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Three Elements for Virtual Collaboration

By: Bernice Moore | 14 Nov | 1 comment


Photo courtesy of BusinessInsider.com

Collaboration takes work and willingness. It isn’t always easy and it takes effort to gain the trust that enables us to think well together. When we begin to resonate with mutual understanding, we foster creativity in each other.

Dr. Sylvia Gaffney and I recently created a model for attending to virtual relationships to assist anyone who is working across distance and difference. The model includes three aspects: distance, delivery, and relational. All three have to be attended to, like a three-legged stool.

Distance Aspect

When we attend to the distance aspect of our virtual relationships, we are remembering different time zones, different cultures and settings. Communications need to be consistent and clear to draw people together around the work. We have to create space for meeting together—e-mail, social media, teleconferencing and video conferencing are some important vehicles for communication.

Delivery Aspect

Delivery deals with getting things done. Effective, mutually beneficial, and rigorous communications are critical. Collaborative software applications help us manage deliverables, results, expectations, timelines, milestones, and resource loads. Delivery is about the work, and managing projects skillfully and collaboratively is the backbone of delivery.

Relational Aspect

Even though it's listed last, the relational aspect is most essential. As human beings, we are designed to resonate together in relationships—relationships that help us survive and thrive, and that offer friendship and support amidst work and daily life. We rely on our rationality to think things through, but the relational aspect demands that we attend to emotions and feelings as well our thoughts and idea. The dry virtual landscape comes to life with richness and depth when we connect with each other with mutual respect and relationships of care. The relational aspect in virtual work includes hearing all voices, including different perspectives, learning from one another, and understanding the feelings that are moving among us as well as the ideas we have.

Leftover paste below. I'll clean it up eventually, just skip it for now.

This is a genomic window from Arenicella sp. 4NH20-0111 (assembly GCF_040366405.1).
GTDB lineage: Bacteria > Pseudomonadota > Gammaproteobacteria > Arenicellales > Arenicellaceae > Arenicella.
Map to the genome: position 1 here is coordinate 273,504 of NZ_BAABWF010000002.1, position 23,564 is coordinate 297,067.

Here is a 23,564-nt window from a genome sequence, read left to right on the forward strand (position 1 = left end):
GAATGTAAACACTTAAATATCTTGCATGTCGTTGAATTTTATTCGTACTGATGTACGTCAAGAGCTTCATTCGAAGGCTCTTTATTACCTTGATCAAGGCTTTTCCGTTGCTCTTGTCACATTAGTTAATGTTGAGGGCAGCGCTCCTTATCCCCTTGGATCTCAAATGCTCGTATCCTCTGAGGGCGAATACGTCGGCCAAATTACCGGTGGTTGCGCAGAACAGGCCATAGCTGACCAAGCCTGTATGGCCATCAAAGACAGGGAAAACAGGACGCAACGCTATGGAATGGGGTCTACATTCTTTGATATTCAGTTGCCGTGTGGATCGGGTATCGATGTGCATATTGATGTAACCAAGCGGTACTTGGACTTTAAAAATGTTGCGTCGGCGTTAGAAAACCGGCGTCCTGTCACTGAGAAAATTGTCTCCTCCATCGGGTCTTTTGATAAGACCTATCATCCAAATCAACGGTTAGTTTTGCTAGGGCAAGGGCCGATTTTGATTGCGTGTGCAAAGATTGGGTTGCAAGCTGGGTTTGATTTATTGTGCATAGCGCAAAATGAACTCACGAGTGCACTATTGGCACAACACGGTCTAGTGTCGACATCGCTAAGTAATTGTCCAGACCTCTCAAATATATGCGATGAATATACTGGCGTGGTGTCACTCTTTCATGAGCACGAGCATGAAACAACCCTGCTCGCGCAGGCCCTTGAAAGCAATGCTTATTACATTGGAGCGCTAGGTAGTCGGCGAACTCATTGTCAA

When we build relationships by carefully involving all three aspects, we enhance collaboration and creativity. Balancing and interweaving the three aspects helps us work across differences and distances to accomplish our goals.

Read other posts by Bernice Moore

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Comments and Discussions

I have had to work in virtual

I have had to work in virtual teams, sometimes international, for much of the last 15 years. These are good points. One of my bosses had an idea: he took pictures of all of us in our different locations and posted them so we all knew what we looked like. Still, nothing replaces an occasional physical meeting with all parties at the table. That is the best time for some team-building, usually over a beer or two after work.

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